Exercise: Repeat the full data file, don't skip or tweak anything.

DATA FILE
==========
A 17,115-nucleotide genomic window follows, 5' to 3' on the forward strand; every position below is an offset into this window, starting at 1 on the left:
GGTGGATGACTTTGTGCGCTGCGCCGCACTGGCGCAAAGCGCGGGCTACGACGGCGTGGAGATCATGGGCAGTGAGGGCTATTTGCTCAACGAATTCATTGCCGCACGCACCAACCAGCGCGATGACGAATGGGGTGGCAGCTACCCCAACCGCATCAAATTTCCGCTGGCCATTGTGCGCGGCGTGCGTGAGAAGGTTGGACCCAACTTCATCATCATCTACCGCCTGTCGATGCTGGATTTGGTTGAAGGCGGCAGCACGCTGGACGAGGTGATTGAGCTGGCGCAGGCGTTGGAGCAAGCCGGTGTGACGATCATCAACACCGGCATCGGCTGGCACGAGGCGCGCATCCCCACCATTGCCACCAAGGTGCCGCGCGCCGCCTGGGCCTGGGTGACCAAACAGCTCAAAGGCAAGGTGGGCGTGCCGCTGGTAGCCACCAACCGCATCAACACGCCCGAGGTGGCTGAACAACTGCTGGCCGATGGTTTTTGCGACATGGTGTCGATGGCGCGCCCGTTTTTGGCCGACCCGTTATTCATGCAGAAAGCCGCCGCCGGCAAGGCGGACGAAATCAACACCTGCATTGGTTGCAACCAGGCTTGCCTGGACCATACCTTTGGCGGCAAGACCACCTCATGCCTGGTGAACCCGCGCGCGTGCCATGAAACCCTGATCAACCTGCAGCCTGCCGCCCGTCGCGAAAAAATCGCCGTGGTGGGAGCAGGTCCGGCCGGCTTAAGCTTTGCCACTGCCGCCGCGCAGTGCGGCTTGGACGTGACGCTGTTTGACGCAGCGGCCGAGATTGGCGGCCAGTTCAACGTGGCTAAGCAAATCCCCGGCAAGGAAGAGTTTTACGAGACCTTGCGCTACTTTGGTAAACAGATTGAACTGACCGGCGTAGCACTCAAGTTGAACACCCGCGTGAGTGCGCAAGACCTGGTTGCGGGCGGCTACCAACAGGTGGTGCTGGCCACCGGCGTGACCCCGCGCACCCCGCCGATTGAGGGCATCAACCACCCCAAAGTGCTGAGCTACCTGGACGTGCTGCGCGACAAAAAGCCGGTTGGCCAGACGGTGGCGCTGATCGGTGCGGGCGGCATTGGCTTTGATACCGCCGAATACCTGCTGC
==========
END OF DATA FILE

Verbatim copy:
A 17,115-nucleotide genomic window follows, 5' to 3' on the forward strand; every position below is an offset into this window, starting at 1 on the left:
GGTGGATGACTTTGTGCGCTGCGCCGCACTGGCGCAAAGCGCGGGCTACGACGGCGTGGAGATCATGGGCAGTGAGGGCTATTTGCTCAACGAATTCATTGCCGCACGCACCAACCAGCGCGATGACGAATGGGGTGGCAGCTACCCCAACCGCATCAAATTTCCGCTGGCCATTGTGCGCGGCGTGCGTGAGAAGGTTGGACCCAACTTCATCATCATCTACCGCCTGTCGATGCTGGATTTGGTTGAAGGCGGCAGCACGCTGGACGAGGTGATTGAGCTGGCGCAGGCGTTGGAGCAAGCCGGTGTGACGATCATCAACACCGGCATCGGCTGGCACGAGGCGCGCATCCCCACCATTGCCACCAAGGTGCCGCGCGCCGCCTGGGCCTGGGTGACCAAACAGCTCAAAGGCAAGGTGGGCGTGCCGCTGGTAGCCACCAACCGCATCAACACGCCCGAGGTGGCTGAACAACTGCTGGCCGATGGTTTTTGCGACATGGTGTCGATGGCGCGCCCGTTTTTGGCCGACCCGTTATTCATGCAGAAAGCCGCCGCCGGCAAGGCGGACGAAATCAACACCTGCATTGGTTGCAACCAGGCTTGCCTGGACCATACCTTTGGCGGCAAGACCACCTCATGCCTGGTGAACCCGCGCGCGTGCCATGAAACCCTGATCAACCTGCAGCCTGCCGCCCGTCGCGAAAAAATCGCCGTGGTGGGAGCAGGTCCGGCCGGCTTAAGCTTTGCCACTGCCGCCGCGCAGTGCGGCTTGGACGTGACGCTGTTTGACGCAGCGGCCGAGATTGGCGGCCAGTTCAACGTGGCTAAGCAAATCCCCGGCAAGGAAGAGTTTTACGAGACCTTGCGCTACTTTGGTAAACAGATTGAACTGACCGGCGTAGCACTCAAGTTGAACACCCGCGTGAGTGCGCAAGACCTGGTTGCGGGCGGCTACCAACAGGTGGTGCTGGCCACCGGCGTGACCCCGCGCACCCCGCCGATTGAGGGCATCAACCACCCCAAAGTGCTGAGCTACCTGGACGTGCTGCGCGACAAAAAGCCGGTTGGCCAGACGGTGGCGCTGATCGGTGCGGGCGGCATTGGCTTTGATACCGCCGAATACCTGCTGC